The agency is issuing this proposed rule to put into effect final monograph regulations for OTC sunscreen drug products as required by the Sunscreen Innovation Act. OTC monographs establish conditions under which the FDA permits certain OTC drugs to be marketed without approved new drug applications because they are generally recognized as safe and effective (GRASE) and not misbranded. Over the last twenty years, new scientific evidence has helped to shape the FDA’s perspective on the conditions, including active ingredients and dosage forms, under which sunscreens could be considered GRASE.
The feds then get specific.
Of the 16 currently marketed active ingredients, two ingredients – zinc oxide and titanium dioxide – are GRASE for use in sunscreens; two ingredients – PABA and trolamine salicylate – are not GRASE for use in sunscreens due to safety issues. There are 12 ingredients for which there are insufficient safety data to make a positive GRASE determination at this time.
Latha et al. (Sunscreening Agents: A Review, The Journal of Clinical and Aesthetic Dermatology, Volume 6, Pages 16-26, 2013) discuss the mechanism of sunscreen action (references removed).
Sunscreening agents contain titanium dioxide (TiO2), kaolin, talc, zinc oxide (ZnO), calcium carbonate, and magnesium oxide. Newer chemical compounds, such as bemotrizinol, avobenzone, bisoctizole [sic], benzophenone-3 (BZ-3, oxybenzone), and octocrylene, are broad-spectrum agents and are effective against a broad range of solar spectrum both in experimental models and outdoor settings. Ecamsule (terephthalylidene dicamphor sulphonic acid), dometrizole trisiloxane [sic], bemotrizinol, and bisoctrizole are considered organic UVA sunscreening agents... Commercial preparations available in the market include a combination of these agents to cover a wide range of UV rays.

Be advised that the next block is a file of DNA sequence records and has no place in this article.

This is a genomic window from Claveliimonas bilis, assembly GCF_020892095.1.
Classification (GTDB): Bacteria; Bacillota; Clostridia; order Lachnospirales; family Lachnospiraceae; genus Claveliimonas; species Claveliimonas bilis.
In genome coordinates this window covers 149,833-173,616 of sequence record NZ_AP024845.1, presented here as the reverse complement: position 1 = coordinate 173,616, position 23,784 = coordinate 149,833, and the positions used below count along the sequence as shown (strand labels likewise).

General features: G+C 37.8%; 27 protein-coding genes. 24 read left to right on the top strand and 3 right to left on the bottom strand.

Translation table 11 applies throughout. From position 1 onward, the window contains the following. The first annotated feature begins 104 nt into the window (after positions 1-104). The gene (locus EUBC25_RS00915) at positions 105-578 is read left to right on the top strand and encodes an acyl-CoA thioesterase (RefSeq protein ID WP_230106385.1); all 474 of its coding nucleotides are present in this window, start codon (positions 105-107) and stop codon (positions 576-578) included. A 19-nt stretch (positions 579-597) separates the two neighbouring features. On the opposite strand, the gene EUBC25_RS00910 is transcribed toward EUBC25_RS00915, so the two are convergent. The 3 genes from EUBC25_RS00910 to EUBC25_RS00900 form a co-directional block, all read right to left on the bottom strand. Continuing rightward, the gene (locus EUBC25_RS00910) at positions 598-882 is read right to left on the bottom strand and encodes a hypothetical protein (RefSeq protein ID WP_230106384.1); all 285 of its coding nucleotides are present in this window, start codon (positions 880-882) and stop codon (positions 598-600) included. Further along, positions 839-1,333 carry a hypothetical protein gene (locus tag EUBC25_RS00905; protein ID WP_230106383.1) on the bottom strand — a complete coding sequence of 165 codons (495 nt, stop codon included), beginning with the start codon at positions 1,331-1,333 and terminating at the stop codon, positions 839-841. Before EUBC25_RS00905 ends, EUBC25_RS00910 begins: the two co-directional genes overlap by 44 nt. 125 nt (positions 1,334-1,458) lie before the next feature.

Composition and mechanism of action of sunscreening agents vary from exerting their action through blocking, reflecting, and scattering sunlight. Chemical sunscreens absorb high-energy UV rays, and physical blockers reflect or scatter light. Multiple organic compounds are usually incorporated into chemical sunscreening agents to achieve protection against a range of the UV spectrum. Inorganic particulates may scatter the microparticles in the upper layers of skin, thereby increasing the optical pathway of photons, leading to absorption of more photons and enhancing the sun protection factor (SPF), resulting in high efficiency of the compound.
Researchers are postulating that the generation of sunlight-induced free radicals causes changes in skin; use of sunscreens reduces these free radicals on the skin, suggesting the antioxidant property. Broad-spectrum agents have been found to prevent UVA radiation-induced gene expression in vitro in reconstructed skin and in human skin in vivo.
Sunscreens may have unanticipated side effects. For instance, Key West banned sunscreens containing oxybenzone and octinoxate, two chemicals that damage coral reefs.

Do sunscreens cause cancer? Read what Harriet Hall, the SkepDoc, thinks (quick summary: no).

To learn more about sunscreens, here’s a video from one of my favorite explainers of physics: Dianna Cowern, The Physics Girl. She’s GRASE.

Happy physicsing!

1 comment:

  1. Beware of do-it-yourself sunscreen: